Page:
I’m currently doing the 100 day challenge started by Elle Luna. I’ve you’re not familiar with it, you can read about it here. https://the100dayproject.org/
Last year I did this challenge with work I had started with my design thesis, and while I continue to work on that as part of a passion project, this year I wanted to push myself with a new medium. Instant Cameras.
As a designer I struggle with wanting my work to be perfect, and also finding an authenticity to the work that I create. I don’t seek to do what everyone else is doing, but instead to create work that feels honest and true to my clients. I love the beautiful images I can create with an iphone. The colors, the way we can zoom in, crop, and edit all in our hands. I’m very happy with my professional curated instagram feed. However, I still love the feeling of having something tangible that I can hold.
I recognize that so much of what we see today feels a little too polished and the same. How do we as creatives continue to push the boundries of great design while being able to connect with the intended audience? Can we help our clients get away from their comfort zone and allow work that feels fresh and inspiring be the work that they say yes to, instead of looking at what their competitors see and wanting to use that as a guide to what they should be doing?
I found that by having this daily challenge, I needed to rethink the same topic differently each day. I had no choice. I kept running into problems. For one, I was using a 20 year old Polaroid camera. It was incredibly light sensitive, and I was experimenting with black and white film. Unfortunately sometimes I’d shoot and nothing but gray come out. (that led to one of my favorite pieces where I shot it on a textile design and wrote on the film.) At almost $2.00 a shot, this was going to be an expensive project. So I switched after a few days and bought a fun pink little number from Fuji. I could by film in bulk on Amazon, so that problem was solved. However, I felt frustrated because the camera had a lot of limitations. Light was key, and how far away you shot was also an issue. I decided to call my project “100 day project. Taking shitty Polaroid and trying to make them interesting.” I had embraced the mediums’ limitations, and decided to just roll with it. I found that having structure promotes creative freedom.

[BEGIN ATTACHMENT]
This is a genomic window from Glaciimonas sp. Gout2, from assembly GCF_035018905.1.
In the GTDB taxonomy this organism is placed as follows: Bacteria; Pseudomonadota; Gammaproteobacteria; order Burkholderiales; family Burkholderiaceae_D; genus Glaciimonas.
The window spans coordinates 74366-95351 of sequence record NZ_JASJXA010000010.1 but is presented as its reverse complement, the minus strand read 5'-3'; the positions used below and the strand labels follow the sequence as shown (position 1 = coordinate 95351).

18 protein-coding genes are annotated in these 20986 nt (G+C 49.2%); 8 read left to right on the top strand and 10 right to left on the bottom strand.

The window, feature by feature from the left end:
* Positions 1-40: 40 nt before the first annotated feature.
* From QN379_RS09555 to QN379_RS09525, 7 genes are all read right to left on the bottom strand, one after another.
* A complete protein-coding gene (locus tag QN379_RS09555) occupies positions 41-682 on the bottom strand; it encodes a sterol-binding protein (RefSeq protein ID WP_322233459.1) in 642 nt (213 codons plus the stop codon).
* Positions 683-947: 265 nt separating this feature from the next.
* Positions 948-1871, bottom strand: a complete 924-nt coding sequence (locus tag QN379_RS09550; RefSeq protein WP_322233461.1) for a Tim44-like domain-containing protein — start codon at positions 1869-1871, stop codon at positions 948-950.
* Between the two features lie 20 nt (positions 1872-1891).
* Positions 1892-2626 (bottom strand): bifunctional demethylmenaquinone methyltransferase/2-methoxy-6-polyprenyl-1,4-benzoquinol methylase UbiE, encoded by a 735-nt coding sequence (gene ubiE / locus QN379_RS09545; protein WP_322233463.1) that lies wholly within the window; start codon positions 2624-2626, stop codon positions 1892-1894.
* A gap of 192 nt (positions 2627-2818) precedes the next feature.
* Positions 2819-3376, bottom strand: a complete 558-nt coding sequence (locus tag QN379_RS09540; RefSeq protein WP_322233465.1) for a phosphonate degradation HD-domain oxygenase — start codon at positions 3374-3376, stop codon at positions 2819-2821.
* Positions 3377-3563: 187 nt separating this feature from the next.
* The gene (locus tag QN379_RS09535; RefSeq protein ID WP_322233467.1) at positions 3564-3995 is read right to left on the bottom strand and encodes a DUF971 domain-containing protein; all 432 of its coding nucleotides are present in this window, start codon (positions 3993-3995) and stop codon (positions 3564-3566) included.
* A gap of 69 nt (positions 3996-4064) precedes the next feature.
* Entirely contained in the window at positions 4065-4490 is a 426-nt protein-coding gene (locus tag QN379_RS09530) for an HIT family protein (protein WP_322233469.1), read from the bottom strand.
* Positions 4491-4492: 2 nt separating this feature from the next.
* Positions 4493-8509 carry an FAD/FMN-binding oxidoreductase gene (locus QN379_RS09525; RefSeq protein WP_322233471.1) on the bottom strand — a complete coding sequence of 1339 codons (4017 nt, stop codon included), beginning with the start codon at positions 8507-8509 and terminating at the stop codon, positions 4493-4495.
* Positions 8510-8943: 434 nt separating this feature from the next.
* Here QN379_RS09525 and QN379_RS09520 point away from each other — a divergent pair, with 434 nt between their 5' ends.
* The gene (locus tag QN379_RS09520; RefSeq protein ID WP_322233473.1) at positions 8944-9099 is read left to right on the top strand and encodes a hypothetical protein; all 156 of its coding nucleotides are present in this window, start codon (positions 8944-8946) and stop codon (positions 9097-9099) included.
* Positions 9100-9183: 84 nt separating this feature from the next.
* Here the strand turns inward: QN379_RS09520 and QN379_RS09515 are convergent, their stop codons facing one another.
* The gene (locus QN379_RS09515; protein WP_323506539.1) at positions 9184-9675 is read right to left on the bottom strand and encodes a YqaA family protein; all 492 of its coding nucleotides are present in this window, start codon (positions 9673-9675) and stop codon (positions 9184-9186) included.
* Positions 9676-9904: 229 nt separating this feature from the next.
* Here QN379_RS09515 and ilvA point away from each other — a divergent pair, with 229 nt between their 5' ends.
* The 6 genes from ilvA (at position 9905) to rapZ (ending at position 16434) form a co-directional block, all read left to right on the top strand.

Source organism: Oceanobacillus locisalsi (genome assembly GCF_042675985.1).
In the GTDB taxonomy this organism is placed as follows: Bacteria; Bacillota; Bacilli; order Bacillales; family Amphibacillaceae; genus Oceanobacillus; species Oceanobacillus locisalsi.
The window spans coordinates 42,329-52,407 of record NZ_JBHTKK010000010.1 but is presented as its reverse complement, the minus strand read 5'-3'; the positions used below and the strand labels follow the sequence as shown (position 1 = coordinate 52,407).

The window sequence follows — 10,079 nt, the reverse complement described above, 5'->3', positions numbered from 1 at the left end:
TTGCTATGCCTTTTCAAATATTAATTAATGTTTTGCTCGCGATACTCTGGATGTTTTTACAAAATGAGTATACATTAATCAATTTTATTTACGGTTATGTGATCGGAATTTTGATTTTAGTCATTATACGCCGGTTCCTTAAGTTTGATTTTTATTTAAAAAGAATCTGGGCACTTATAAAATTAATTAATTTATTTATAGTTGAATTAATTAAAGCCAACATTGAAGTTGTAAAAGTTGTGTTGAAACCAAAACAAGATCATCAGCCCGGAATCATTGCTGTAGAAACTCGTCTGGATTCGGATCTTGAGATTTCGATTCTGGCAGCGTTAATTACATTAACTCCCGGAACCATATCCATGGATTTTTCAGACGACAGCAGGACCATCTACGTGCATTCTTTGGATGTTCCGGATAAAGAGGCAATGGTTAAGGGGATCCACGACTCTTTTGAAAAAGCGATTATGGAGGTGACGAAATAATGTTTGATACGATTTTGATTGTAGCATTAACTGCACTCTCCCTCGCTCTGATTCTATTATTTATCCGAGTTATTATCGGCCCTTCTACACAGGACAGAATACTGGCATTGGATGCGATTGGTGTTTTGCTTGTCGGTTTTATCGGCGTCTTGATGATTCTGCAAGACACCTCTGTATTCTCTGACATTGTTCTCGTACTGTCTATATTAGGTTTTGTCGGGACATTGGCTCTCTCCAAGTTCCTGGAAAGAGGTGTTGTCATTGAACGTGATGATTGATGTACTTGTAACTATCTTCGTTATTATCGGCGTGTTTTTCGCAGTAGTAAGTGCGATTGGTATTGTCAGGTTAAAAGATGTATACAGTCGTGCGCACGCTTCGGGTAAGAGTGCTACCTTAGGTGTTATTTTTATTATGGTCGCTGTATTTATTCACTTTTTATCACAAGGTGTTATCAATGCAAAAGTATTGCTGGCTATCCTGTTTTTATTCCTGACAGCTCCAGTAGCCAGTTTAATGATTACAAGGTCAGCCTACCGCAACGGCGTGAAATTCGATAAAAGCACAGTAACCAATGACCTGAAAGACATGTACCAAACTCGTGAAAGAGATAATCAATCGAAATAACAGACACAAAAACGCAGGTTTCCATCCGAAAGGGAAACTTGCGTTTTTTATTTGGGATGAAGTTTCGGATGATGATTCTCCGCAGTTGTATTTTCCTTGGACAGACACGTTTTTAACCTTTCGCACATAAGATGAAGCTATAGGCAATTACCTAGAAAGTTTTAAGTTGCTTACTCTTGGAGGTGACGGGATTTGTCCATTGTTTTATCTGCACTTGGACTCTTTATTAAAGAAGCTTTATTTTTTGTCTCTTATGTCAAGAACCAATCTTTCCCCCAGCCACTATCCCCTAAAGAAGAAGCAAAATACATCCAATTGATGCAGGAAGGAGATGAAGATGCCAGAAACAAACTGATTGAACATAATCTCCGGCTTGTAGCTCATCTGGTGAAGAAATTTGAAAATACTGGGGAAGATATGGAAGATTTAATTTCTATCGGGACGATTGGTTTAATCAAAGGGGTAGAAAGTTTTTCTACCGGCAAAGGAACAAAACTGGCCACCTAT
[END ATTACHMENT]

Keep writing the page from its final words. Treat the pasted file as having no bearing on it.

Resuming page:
Day after day, I’d look at new ways to do something with that instant pic. It wasn’t just a picture I was taking, I started looking at the environment I was placing it in to show the work on instragram. I used motion, video, and other mediums to add to the work. The results, still ongoing, are somewhat interesting. They’re nothing I would have expected when I started this challenge. But the work keeps evolving, inspired by what I had done the day before, and wondering what else I can do to keep it interesting.
And when each day you look at the same thing with a new set of eyes, imagine what that can do for your work?